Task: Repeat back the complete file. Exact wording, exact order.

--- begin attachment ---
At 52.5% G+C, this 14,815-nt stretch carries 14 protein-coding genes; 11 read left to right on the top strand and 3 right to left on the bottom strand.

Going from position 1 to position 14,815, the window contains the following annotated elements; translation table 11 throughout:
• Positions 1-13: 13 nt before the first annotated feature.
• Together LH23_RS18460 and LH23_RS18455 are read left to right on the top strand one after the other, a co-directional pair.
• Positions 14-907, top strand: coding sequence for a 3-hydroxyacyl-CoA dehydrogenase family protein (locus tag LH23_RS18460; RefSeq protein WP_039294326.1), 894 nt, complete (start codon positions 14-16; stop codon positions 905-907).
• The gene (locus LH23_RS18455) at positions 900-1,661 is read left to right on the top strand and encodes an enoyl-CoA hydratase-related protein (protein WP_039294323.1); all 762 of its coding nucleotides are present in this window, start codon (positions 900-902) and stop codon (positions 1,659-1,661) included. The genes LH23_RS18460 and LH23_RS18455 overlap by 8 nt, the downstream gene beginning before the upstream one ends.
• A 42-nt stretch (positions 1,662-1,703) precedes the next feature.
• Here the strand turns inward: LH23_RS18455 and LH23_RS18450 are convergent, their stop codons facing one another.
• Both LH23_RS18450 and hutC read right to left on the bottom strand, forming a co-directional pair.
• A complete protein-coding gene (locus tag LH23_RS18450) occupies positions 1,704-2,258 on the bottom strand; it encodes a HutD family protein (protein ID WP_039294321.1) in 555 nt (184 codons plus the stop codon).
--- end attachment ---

At 52.5% G+C, this 14,815-nt stretch carries 14 protein-coding genes; 11 read left to right on the top strand and 3 right to left on the bottom strand.

Going from position 1 to position 14,815, the window contains the following annotated elements; translation table 11 throughout:
• Positions 1-13: 13 nt before the first annotated feature.
• Together LH23_RS18460 and LH23_RS18455 are read left to right on the top strand one after the other, a co-directional pair.
• Positions 14-907, top strand: coding sequence for a 3-hydroxyacyl-CoA dehydrogenase family protein (locus tag LH23_RS18460; RefSeq protein WP_039294326.1), 894 nt, complete (start codon positions 14-16; stop codon positions 905-907).
• The gene (locus LH23_RS18455) at positions 900-1,661 is read left to right on the top strand and encodes an enoyl-CoA hydratase-related protein (protein WP_039294323.1); all 762 of its coding nucleotides are present in this window, start codon (positions 900-902) and stop codon (positions 1,659-1,661) included. The genes LH23_RS18460 and LH23_RS18455 overlap by 8 nt, the downstream gene beginning before the upstream one ends.
• A 42-nt stretch (positions 1,662-1,703) precedes the next feature.
• Here the strand turns inward: LH23_RS18455 and LH23_RS18450 are convergent, their stop codons facing one another.
• Both LH23_RS18450 and hutC read right to left on the bottom strand, forming a co-directional pair.
• A complete protein-coding gene (locus tag LH23_RS18450) occupies positions 1,704-2,258 on the bottom strand; it encodes a HutD family protein (protein ID WP_039294321.1) in 555 nt (184 codons plus the stop codon).